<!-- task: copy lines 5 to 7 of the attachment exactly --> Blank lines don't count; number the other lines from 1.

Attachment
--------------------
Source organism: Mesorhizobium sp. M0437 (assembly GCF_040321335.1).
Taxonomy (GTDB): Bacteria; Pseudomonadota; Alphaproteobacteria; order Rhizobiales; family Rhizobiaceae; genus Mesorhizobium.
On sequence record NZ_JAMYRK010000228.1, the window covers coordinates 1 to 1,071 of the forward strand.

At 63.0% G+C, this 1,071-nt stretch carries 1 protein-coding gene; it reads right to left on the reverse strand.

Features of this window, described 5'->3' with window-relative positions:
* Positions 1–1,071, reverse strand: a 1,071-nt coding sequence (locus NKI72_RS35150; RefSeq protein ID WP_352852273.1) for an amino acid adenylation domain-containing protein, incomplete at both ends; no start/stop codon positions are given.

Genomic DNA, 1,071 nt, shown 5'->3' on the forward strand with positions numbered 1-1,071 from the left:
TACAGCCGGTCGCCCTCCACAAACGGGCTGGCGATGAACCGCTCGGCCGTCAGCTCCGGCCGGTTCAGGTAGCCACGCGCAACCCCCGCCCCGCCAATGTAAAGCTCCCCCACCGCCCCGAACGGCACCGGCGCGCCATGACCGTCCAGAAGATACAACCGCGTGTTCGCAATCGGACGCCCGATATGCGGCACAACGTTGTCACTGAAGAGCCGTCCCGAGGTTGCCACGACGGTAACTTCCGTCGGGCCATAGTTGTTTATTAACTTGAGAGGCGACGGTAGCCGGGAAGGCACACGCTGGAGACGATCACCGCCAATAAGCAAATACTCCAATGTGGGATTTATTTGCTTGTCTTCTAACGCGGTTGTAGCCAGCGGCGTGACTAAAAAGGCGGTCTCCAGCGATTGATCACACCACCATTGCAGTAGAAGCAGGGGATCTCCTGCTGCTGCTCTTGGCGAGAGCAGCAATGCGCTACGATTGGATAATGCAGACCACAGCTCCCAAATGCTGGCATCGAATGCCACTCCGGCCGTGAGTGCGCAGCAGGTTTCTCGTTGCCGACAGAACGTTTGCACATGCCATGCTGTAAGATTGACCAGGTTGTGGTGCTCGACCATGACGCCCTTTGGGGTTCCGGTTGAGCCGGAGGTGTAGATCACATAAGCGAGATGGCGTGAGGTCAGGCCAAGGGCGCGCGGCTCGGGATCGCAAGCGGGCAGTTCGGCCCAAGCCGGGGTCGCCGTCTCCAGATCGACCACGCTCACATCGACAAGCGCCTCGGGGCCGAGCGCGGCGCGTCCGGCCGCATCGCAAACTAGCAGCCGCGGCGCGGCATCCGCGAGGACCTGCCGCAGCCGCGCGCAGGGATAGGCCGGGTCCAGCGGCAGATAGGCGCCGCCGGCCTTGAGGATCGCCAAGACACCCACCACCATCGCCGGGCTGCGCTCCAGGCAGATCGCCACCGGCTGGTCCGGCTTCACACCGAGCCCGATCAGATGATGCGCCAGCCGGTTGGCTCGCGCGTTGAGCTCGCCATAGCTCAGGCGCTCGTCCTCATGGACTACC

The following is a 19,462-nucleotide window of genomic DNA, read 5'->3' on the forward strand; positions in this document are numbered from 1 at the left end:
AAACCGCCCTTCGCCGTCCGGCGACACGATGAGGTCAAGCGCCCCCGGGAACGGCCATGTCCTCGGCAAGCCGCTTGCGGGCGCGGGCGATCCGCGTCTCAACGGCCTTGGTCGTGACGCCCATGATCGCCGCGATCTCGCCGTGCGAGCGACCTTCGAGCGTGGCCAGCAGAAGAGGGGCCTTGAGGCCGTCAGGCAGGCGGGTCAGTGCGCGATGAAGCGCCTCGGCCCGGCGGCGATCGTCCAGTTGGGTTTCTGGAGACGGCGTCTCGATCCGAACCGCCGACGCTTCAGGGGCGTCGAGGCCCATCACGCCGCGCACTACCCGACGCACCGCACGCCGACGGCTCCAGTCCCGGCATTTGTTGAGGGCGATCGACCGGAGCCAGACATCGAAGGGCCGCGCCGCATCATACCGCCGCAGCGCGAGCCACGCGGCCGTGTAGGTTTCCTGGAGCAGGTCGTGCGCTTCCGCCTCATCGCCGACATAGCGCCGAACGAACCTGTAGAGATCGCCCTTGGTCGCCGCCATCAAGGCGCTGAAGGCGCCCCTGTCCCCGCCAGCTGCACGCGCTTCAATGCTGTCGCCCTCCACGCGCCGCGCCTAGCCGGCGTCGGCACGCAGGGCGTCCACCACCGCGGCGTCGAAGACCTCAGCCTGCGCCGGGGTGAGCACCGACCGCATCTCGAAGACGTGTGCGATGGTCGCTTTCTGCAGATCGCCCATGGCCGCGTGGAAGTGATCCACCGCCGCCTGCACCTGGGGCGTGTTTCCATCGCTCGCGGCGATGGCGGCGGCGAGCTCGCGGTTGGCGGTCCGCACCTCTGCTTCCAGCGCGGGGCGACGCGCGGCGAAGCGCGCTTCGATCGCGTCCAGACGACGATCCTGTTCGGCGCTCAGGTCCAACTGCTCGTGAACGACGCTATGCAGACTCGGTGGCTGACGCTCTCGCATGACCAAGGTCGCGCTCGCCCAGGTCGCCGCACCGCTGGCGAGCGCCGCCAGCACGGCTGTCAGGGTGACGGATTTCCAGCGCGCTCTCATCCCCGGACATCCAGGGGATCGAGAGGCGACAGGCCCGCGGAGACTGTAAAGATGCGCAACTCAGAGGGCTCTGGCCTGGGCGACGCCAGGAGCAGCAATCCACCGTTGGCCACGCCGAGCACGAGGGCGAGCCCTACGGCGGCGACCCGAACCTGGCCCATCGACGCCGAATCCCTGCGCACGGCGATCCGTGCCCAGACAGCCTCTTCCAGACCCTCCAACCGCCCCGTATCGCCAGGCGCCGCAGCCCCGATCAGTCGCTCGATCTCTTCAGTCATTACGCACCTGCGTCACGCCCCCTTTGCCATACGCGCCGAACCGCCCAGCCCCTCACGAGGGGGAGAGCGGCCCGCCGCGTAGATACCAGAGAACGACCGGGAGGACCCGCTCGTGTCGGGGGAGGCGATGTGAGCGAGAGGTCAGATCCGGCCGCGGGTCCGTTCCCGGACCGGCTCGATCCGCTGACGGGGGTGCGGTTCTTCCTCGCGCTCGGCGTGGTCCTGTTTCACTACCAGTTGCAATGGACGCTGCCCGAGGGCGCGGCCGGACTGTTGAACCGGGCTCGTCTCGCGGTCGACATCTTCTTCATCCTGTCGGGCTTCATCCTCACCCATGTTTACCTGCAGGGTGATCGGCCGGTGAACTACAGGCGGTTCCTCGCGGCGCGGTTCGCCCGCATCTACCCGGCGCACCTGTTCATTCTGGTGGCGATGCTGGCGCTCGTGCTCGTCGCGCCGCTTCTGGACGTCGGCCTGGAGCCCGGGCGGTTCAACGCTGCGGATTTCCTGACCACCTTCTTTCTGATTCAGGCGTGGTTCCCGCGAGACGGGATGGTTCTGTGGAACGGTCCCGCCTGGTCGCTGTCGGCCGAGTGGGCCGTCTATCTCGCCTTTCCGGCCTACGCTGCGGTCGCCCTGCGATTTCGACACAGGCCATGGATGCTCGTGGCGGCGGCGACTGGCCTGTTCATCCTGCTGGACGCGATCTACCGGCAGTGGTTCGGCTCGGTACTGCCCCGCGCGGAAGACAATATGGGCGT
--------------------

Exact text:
Features of this window, described 5'->3' with window-relative positions:
* Positions 1–1,071, reverse strand: a 1,071-nt coding sequence (locus NKI72_RS35150; RefSeq protein ID WP_352852273.1) for an amino acid adenylation domain-containing protein, incomplete at both ends; no start/stop codon positions are given.

Genomic DNA, 1,071 nt, shown 5'->3' on the forward strand with positions numbered 1-1,071 from the left: